Mario Kart. Will there ever be a family friendly arcade racer that can top it?
Whilst I guess only the passage of time is able to answer that question, for now, there is very little that can touch it in terms of enjoyment stakes. But that’s not to stop developers trying, and for years many have come to the table with their idea of family friendly, fun fuelled, weapon filled, circuit based frolics. The latest of which is Rally Racers from West Coast Games. But whilst it is certainly family friendly, it does in fact lack enough of that main ingredient. Fun.
Let’s get one thing out of the way before I even begin – this is no Mario Kart. In fact, it’s not even close, but that’s not to say that on occasions Rally Racers isn’t enjoyable. For it is. But in the grand scheme of things it comes up pretty damn short of where it needs to be.
Delivering you to a world that is full of colour, it has to be said that the cartoony visuals for Rally Racers do the job intended of them. They draw you in and they lull you into a false sense of security that this could be a game that will have you gripped for weeks and months on end. But fun visuals – even on Switch – only go some way to allowing gamers to have a great experience, instead seeing gameplay mechanics and content come across as king. And that is where Rally Racers lets itself down.
Set across 7 worlds, your task in Rally Racers is quite obvious – you’ll need to take to the grid and cross that finish line in first place. However you can. Alongside you are numerous other competitors, all out to show that bad guys are better than their good counterparts, utilising all manner of rockets, ice blocks, speed ups and boosts at the most opportune of times. Thankfully though you can do the same and rolling over these pickups and using them to dish out justice to slow down your opponents never tires. But there’s just not enough variety in the number of power ups available for use in Rally Racers and it won’t be long before you find that homing in on the turbo boosts is usually the way forward, if only so you can get out of trouble with ease and make a dash for the chequered flag.
Make it to the end first and you’ll grab a ton of coins, and the chance to head on to the next race. In order to see that unlocked though, you will have to also hit two further objectives found in each event. See, whilst winning races is all well and good, as you compete you’ll come across multiple jumps. Hitting these give you the chance to pull of a variety of stunts – backflips and siderolls – filling your boost meter and picking up stunt points in the process. It’s a nice addition, but the lack in real stunt variety does ensure it comes across as a little bit lame.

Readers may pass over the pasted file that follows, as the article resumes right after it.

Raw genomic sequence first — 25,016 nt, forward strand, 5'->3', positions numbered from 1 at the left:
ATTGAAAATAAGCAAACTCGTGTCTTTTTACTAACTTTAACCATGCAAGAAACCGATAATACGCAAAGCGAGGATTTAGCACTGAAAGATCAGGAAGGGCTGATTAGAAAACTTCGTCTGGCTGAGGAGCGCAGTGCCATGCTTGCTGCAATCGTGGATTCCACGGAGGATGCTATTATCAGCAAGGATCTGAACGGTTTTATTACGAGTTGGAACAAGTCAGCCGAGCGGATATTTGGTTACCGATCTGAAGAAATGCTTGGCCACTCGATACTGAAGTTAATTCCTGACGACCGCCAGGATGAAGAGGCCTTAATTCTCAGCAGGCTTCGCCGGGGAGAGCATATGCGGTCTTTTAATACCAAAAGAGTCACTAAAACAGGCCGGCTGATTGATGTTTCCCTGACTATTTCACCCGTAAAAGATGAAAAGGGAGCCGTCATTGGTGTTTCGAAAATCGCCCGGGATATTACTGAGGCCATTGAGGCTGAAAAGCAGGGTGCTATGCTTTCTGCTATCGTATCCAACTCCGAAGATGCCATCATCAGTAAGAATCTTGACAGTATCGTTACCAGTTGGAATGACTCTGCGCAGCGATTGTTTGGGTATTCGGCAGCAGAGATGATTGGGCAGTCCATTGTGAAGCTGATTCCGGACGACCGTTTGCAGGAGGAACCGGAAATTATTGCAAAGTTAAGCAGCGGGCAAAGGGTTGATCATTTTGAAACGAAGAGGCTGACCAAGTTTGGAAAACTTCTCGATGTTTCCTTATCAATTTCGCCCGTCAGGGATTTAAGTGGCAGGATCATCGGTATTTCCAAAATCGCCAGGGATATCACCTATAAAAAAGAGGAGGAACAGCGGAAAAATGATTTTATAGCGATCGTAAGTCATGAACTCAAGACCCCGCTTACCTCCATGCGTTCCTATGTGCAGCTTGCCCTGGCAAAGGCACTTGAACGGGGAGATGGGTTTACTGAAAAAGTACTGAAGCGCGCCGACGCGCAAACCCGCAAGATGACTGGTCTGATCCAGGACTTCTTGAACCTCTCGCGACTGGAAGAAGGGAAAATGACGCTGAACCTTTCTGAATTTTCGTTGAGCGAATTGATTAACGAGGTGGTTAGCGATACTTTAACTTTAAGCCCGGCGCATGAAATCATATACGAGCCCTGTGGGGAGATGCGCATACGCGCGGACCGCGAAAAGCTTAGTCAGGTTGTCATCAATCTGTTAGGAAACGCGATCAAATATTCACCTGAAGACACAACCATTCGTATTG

There are also hidden oranges to collect, you know, like all games should have, and grabbing enough of these are the third requirement for each level unlock. Both of these stunt and collection procedures ensure that you’ll need to occasionally go back in to a race to compete in it a second and third time, because winning the race, picking up enough stunt points and collecting the required number of oranges in one go is a fairly hefty ask, especially as you get in to the latter levels.
Rinse and repeat all that a few times, and you’ll get the utter jist of Rally Racers, with only the odd head-to-head race against the evil boss – the top-hatted Droog – in place to bring a little light relief from the standard racing. But take a fully upgraded car to the start line as Droog revs his engine and you’ll probably find a satisfactory outcome, as these fail to really test any hardcore driving skills.
And you know what? Other than purchasing animal companions with in-game coins to bring you super special powers like shield duration increases, bigger boosts, or more coins, and heading into the garage so you can pick up a slightly different motor with higher vehicle stats, that’s pretty much it for Rally Racers. Race, collect, stunt, repeat. 21 times.
So why isn’t it as addictive as it all sounds? Well, that comes down to a couple of major issues – control and respawning.
You shouldn’t come in to Rally Racers expecting to be wowed by the driving mechanics, but it’s still slightly disappointing to find a very spongy driving style, and little in the way of feel. With each car upgradeable in multiple areas – expect to find the usual top speed, acceleration, stunt capabilities, and more, all present – even when fully maxed out, you never feel like you’re hurtling along at breakneck speed. A casual Sunday afternoon drive in your parents estate car is more akin to it, with power drifting failing to really capture any imagination.
Throw in the fact that should you even dare to break the track limit for a mere second, a countdown timer will quickly appear to respawn you back on to the track, even if you are making every attempt in the world to correct your mistake and head back under your own steam. This loses precious seconds in any race, and even though it obviously affects the AI as well, the limits that need to be broken in order for the timer to kick in are hugely tight. If I want to cut the odd little bit of corner occasionally in an arcade kart racer then a degree of leeway should be allowed. Or if it isn’t, just slow the car down and give us a little more time to correct our misadventure please West Coast! Seeing that respawn moment come in to effect for daring to hit a big jump, sending you sky high, is just ridiculous too.
At the end of the day, these issues stop Rally Racers from ever being a really fun game. And without a shed load of enjoyment, an arcade racer is left wanting. Wacky cartoon racing will always be fun… for a while, and that is no more true than with Rally Racers, but it’s not really something you’ll be playing way down the line.
Massive thanks to: West Coast Games
Release date: Jan 2018
Formats: Nintendo Switch (Review), PC